The principal lesson from this whole affair is how dangerous it is for the country and for politics when senior politicians sell their souls to spin doctors. Tony Blair's alliance with the explosive Alastair Campbell was a disaster for all concerned as the country was spun into war in pursuit of weapons of mass destruction that only existed in dodgy dossiers. Gordon Brown was seriously damaged by his championing of Damian McBride, a vicious infighter who eventually resigned after sending damaging emails about political rivals.

Now Mr Cameron stands accused of "letting a criminal into Number 10" by enlisting Coulson into his inner circle with only the most cursory checks on his background and character. The UK civil service somehow abandoned its normally rigorous vetting procedures to smooth Coulson's passage into the heart of government. This beggars belief. Coulson had, after all, just resigned as editor of the NotW over misconduct under his watch. Mr Cameron was repeatedly warned by the press and politicians, including Nick Clegg, that Coulson was bad news. But so desperate was Mr Cameron for his unique skills that he waived the rules.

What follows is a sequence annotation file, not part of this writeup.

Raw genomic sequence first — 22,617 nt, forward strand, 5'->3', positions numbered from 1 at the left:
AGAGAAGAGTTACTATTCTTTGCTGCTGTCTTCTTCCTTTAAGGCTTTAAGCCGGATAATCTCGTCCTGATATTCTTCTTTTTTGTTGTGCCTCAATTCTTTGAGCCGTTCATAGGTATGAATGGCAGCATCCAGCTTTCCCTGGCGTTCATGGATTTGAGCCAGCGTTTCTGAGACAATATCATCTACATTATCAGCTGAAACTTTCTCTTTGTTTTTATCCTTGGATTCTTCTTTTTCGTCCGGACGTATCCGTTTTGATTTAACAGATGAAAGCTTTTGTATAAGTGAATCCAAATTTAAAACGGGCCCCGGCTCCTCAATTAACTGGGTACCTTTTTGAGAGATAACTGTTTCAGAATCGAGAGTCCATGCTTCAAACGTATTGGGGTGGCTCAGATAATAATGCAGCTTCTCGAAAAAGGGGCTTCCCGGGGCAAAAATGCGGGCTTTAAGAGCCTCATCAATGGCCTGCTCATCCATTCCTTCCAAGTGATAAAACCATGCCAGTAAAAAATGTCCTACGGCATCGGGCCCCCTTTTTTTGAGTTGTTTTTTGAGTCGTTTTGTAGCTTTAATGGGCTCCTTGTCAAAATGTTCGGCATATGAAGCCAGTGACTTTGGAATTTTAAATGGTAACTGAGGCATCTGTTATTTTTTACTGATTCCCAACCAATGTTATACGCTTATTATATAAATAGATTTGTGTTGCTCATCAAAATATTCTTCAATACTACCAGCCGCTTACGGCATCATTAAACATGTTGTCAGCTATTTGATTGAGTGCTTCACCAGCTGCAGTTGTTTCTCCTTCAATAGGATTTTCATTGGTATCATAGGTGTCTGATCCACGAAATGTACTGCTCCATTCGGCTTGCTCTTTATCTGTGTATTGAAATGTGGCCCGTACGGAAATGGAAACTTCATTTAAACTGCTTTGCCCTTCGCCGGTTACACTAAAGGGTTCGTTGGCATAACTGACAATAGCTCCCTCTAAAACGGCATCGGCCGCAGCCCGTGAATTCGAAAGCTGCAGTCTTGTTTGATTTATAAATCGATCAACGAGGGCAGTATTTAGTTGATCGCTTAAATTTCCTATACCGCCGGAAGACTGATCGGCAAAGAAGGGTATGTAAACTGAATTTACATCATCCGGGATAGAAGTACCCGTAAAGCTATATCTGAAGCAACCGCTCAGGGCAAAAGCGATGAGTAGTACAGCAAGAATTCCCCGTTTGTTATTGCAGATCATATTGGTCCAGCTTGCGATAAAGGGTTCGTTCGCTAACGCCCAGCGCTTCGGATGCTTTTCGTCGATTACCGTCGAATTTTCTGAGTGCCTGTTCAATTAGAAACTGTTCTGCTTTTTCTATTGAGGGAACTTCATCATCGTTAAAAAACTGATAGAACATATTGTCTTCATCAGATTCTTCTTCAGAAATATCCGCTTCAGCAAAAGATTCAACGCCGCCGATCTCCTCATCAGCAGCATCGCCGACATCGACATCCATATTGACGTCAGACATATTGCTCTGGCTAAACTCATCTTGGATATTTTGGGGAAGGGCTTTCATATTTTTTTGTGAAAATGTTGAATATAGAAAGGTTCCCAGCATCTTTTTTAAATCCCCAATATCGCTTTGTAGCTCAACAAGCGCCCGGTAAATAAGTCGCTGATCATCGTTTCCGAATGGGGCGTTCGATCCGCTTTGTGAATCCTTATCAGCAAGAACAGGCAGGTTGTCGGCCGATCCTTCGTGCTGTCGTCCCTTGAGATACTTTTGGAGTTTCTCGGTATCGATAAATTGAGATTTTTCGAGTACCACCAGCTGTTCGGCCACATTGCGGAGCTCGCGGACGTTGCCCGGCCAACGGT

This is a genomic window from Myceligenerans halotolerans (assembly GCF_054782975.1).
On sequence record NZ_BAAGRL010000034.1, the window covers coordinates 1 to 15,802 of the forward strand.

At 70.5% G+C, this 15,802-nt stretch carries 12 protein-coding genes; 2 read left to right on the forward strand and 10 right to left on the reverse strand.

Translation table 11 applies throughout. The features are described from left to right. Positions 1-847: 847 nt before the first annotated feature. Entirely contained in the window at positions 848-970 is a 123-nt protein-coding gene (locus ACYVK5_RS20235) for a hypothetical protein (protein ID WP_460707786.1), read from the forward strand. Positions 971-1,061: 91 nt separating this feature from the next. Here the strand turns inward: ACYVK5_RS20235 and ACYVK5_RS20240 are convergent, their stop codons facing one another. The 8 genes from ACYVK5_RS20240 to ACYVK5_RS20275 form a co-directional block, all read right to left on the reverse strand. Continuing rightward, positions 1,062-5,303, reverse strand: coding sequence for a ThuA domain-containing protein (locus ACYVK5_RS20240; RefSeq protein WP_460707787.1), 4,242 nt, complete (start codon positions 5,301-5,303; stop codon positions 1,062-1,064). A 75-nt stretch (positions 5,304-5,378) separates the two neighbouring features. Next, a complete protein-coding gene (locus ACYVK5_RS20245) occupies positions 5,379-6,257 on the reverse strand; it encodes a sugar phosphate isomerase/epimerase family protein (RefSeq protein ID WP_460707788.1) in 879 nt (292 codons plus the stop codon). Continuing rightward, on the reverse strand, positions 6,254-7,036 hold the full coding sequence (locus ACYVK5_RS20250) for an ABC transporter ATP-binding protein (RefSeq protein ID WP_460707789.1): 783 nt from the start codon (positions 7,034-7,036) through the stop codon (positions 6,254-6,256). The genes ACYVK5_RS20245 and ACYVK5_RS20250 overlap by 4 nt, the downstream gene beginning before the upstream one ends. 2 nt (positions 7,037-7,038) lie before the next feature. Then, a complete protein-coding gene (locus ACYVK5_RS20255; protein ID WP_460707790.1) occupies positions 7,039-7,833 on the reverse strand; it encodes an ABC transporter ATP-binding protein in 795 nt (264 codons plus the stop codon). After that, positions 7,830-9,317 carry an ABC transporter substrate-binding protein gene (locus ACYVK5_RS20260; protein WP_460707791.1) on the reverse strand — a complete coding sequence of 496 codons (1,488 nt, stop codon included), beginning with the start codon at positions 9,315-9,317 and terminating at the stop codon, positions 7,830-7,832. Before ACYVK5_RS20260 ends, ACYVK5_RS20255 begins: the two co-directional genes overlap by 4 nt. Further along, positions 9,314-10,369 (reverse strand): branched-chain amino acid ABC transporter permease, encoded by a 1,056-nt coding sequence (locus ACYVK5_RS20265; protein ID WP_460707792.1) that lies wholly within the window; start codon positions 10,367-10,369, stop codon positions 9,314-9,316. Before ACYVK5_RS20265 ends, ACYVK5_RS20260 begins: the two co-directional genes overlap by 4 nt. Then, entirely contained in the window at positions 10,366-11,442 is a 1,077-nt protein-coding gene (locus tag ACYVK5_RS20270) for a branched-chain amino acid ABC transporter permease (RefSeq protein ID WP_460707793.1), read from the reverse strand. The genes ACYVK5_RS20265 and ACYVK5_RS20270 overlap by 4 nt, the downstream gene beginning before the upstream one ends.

Labour leader Ed Miliband tried to get into a lather of righteous indignation over this at Prime Minister's Questions yesterday. But Labour are hardly in a position to criticise politicians for sucking up to the press. Rupert Murdoch was practically a member of Tony Blair's Cabinet, according to his former spin doctor, Lance Price. So obsessed are politicians with winning favour that they are prepared to sell their integrity for a fistful of Sun editorials. It emerged from the Leveson hearings that even the First Minister, Alex Salmond, was so desperate to get into The Sun's good books that he not only took tea with Rupert Murdoch but also offered to lobby the Department for Culture, Media and Sport on his behalf.